For-profit medical institutions are permitted to set prices for their medical services in accordance with the market, to implement financial and accounting systems in accordance with market practice for business enterprises and to distribute profits to their shareholders. Like private non-profit medical institutions, for-profit medical institutions are not entitled to government financial subsidies. The proton center, and cancer hospitals and clinics that we plan to develop will be established as for-profit medical institutions.

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Medical Institution Practicing License

Pursuant to the Regulation on Medical Institution issued on February 26, 1994 and amended on February 6, 2016 by the PRC State Council, any organization or individual that intends to establish a medical institution must obtain a medical institution practicing license from the relevant healthcare administrative authorities. In determining whether to approve any application, the relevant healthcare administrative authorities are to consider whether the proposed medical institution comports with the population, medical resources, medical needs and geographic distribution of existing medical institutions in the regions for which such authorities are responsible as well as whether the proposed medical institution meets the basic medical standards set by the NHC. Each of the independent proton center, and cancer hospitals and clinics that we intend to establish or currently operate in China would need to obtain such a medical institution practicing license. As of the date of this annual report, each of our self-owned cancer hospitals and clinics in operation has obtained a medical institution practicing license.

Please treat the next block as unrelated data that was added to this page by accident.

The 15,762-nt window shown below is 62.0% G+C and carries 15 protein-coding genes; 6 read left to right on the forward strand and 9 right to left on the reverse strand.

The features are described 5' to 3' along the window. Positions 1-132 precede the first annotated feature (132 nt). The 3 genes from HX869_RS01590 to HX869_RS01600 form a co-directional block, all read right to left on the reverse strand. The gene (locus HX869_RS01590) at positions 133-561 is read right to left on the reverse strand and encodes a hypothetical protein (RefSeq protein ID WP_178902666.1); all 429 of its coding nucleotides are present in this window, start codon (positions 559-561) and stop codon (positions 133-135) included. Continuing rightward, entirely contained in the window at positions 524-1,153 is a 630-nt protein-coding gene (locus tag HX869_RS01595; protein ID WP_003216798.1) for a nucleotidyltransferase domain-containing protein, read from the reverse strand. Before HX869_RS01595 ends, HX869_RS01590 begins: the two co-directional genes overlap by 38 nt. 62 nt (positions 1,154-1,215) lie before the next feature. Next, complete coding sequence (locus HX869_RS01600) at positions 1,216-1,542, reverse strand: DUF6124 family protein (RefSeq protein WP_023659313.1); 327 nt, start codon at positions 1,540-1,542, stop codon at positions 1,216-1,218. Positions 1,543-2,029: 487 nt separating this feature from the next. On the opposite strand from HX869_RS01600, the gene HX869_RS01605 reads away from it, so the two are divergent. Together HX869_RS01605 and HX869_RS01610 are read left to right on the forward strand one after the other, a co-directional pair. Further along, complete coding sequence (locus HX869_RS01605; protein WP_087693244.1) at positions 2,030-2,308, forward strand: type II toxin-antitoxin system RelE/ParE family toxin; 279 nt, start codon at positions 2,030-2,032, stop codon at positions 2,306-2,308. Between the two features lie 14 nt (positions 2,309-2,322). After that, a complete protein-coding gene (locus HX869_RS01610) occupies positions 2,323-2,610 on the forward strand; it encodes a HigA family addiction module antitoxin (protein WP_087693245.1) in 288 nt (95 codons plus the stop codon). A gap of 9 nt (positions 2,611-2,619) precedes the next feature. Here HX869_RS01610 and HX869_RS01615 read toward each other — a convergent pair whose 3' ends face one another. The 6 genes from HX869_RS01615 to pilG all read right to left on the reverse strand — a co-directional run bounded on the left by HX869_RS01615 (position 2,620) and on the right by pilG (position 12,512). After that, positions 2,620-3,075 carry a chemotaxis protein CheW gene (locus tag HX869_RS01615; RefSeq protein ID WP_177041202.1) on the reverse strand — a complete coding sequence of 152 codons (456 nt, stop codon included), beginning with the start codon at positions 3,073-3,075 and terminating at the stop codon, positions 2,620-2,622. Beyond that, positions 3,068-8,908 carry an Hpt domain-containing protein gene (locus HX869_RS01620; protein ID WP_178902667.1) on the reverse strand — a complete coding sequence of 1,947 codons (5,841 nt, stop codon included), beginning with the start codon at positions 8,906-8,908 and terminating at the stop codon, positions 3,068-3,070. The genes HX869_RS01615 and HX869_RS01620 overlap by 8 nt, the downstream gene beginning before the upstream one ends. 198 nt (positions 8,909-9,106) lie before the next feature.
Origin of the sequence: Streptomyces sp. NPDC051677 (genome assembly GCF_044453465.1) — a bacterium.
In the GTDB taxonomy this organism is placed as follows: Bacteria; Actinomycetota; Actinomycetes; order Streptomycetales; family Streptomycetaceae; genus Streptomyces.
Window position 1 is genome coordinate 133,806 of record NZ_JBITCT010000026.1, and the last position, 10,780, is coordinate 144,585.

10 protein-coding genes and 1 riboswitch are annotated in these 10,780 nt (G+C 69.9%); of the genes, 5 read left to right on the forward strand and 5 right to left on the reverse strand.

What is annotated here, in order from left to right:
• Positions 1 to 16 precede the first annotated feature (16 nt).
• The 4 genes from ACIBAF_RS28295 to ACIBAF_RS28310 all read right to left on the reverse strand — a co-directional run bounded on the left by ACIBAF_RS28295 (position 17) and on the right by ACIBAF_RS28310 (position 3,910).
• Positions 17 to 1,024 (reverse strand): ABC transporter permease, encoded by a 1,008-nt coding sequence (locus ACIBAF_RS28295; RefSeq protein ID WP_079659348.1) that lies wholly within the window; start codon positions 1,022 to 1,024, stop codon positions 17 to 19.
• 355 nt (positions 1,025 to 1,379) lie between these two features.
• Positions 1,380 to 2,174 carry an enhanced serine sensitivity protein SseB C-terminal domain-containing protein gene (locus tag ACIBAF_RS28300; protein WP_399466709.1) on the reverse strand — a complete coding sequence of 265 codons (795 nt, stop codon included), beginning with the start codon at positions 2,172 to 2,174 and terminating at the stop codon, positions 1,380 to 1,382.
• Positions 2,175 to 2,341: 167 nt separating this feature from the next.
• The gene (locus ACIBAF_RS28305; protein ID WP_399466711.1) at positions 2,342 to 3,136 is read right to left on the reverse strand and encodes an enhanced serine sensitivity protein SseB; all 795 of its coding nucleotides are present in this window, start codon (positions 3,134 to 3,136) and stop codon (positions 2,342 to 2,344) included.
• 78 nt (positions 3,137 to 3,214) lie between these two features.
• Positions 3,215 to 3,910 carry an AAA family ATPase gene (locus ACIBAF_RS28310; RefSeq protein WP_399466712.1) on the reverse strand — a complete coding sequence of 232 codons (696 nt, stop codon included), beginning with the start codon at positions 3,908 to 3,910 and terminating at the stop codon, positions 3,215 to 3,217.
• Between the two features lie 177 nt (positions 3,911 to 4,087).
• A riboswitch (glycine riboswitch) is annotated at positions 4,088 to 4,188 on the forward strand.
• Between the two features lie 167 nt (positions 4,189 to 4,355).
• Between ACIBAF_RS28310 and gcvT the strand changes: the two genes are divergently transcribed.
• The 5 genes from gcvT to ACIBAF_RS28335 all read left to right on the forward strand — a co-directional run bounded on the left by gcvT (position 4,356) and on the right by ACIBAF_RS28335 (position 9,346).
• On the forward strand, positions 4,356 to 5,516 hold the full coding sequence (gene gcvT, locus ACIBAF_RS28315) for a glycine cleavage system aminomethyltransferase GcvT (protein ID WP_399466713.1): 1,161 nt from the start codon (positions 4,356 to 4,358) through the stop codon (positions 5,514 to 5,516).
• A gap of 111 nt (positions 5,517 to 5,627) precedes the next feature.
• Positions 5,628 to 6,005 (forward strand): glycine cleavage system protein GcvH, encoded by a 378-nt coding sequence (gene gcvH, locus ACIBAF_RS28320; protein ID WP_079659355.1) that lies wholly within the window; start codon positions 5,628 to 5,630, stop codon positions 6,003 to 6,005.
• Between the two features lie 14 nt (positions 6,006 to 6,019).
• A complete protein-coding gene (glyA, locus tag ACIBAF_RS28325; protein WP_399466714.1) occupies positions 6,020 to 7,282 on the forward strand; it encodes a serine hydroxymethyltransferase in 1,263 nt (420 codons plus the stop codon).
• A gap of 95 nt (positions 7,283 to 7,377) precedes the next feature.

Large Medical Equipment Procurement License

Pursuant to the Administrative Measures on the Procurement and Use of Large Medical Equipment (For Trial Implementation) jointly promulgated by the NHC and National Medical Products Administration on May 22, 2018 and came into effect on the same day, the PRC government regulates large medical equipment through the classified and hierarchical allocation plan and through the issuance of large medical equipment procurement license according to the catalogue. The catalogue divides large medical equipment into Class A and Class B.

For large medical equipment classified as Class A large medical equipment, which includes proton therapy systems and PET-MR, quotas are set by the NHC and the NDRC and large medical equipment procurement licenses are issued by the NHC. For large medical equipment classified as Class B large medical equipment, which includes gamma knife system, PET-CT scanners and linear accelerators, procurement planning and approval is conducted by the relevant provincial healthcare administrative authorities conduct procurement planning and approval.